Saint Anthony Board urges Lakewood reconsider smoking proposal changes
SUBMITTED BY: Nancy Braden, Public Information Coordinator, Jefferson County Public Health
JEFFERSON COUNTY – St. Anthony Hospital joins the list of organizations in Jefferson County that support stronger protections from secondhand smoke for workers and the public. After St. Anthony Hospital’s Board of Directors reviewed the smoke-free provisions recommended by the Citizens for a Healthier Lakewood coalition as evidence-based best practices by global public health authorities and the Jefferson County Board of Health, the directors unanimously passed a resolution in support of the most protective workplace and public place provisions.
Commenting about the Board’s vote, Jeff Brickman, CEO of St Anthony Hospital, stated that St. Anthony’s supports this position as a basic public health issue and accepts responsibility to advocate for a stronger smoke-free law.
“St. Anthony Hospital has a long history of promoting a smoke-free workplace and surrounding areas. In 2008, St. Anthony Central Hospital worked with the city and county of Denver to develop smoke-free public access areas around the St. Anthony Central Hospital campus. This disallowed smoking on sidewalks and areas surrounding the hospital campus. We hope that with our recent move to Lakewood we will be able to continue our work to reduce the effects of secondhand smoke in the communities in which we live and work,” said Dr. Linda Ferris, Centura Health Leader for Oncology Services.
St. Anthony Hospital joins a growing list of organizations in support of strengthening the smoke-free law in Lakewood including the Jeffco PTA, Exempla Lutheran Medical Center, Clear Creek Valley Medical Society, New West Physicians, American Lung Association of Colorado, GASP of Colorado, Colorado Tobacco Education and Prevention Association (CTEPA) and Campaign for Tobacco-Free Kids.
The recommended smoke-free provisions are proven to protect workers and patrons from secondhand smoke and help reduce youth initiation of tobacco use as well as overall consumption of tobacco.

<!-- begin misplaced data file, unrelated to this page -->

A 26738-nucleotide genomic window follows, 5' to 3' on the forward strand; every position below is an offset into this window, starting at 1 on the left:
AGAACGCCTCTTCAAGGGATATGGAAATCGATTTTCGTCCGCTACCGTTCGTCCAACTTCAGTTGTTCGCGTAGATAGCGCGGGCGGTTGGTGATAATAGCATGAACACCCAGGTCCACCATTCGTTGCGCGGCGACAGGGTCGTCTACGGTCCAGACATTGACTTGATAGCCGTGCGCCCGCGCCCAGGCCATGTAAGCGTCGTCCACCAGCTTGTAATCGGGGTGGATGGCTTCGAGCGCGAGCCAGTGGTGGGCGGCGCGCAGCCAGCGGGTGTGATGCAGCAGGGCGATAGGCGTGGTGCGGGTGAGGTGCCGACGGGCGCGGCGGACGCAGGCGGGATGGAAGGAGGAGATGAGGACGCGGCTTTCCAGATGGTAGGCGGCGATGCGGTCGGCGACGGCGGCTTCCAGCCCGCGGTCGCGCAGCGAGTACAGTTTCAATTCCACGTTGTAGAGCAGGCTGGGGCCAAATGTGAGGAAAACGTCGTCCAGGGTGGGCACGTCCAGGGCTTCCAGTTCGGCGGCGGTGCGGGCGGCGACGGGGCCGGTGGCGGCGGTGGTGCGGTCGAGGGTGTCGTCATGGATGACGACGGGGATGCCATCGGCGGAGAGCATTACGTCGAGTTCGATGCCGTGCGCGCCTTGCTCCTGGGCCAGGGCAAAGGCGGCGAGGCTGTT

“Protecting youth from the harms of secondhand smoke exposure everywhere is important. The hookah bars are of particular concern as they market to our youth. On behalf of the Jeffco PTA, we fully support provisions that protect youth,” said Jeffco PTA Health and Wellness Chair.
The provisions include making all indoor area of workplaces smoke-free regardless of the type of business, making outdoor seating and dining areas of bars and restaurants smoke-free to protect workers and patrons of all ages, and making certain outdoor public places smoke-free, including recreation areas, playgrounds, parks, public transit waiting areas and sidewalks around hospitals.
These provisions align with the sentiments of the majority of Lakewood’s citizens as reflected in a resident survey conducted by the National Research Center during the summer of 2011. According to the survey, 81% of the Lakewood survey respondents would support a stronger law to make more public places smoke-free.
“While the science on the dangers of secondhand smoke is reason enough to make our work and public places smoke-free, the results of the resident survey combined with the list of organizations in support shows that the people of Lakewood want a stronger smoke-free law,” said Susan Sobkoviak, Tobacco Control Policy Specialist with Jefferson County Public Health.
According to the survey conducted by the National Research Center and involving 267 respondents*, the majority of Lakewood support: outdoor seating/dining areas of bars and restaurants – (77 percent support); sidewalks around hospitals should be smoke-free to protect patients – (85 percent support); outdoor transit waiting areas should be smoke-free to protect children – (79 percent support); indoor areas of all businesses and workplaces, including small businesses, tobacco and cigar bars – (59 percent support); outdoor recreation areas – (77 percent support); and 25 feet around the entrances of buildings – (78 percent support).
The survey of Lakewood residents indicates that businesses could actually benefit from a stronger law, with 85 percent of respondents saying they are more likely to visit bars or restaurants that are smoke-free indoors and 78 percent saying they are more likely to use the outdoor seating area of a bar or restaurant if it’s smoke-free. Additionally, 44 percent of all respondents report leaving early if exposed to tobacco smoke in an outdoor area.
For more information about the NRC survey or to get involved with Citizens for a Healthier Lakewood, visit: www.citizensforahealthierlakewood.com or click here to view the survey highlights: http://bit.ly/oBCGdR
For more information on additional resident surveys including input from over 2,400 people, please call Susan Sobkoviak, JCPH Tobacco Prevention Policy Specialist at 303-239-7007.
*With a 28 percent response rate, weighted data, and a margin of error of +/- six percentage points, the survey results are considered representative for the population of Lakewood.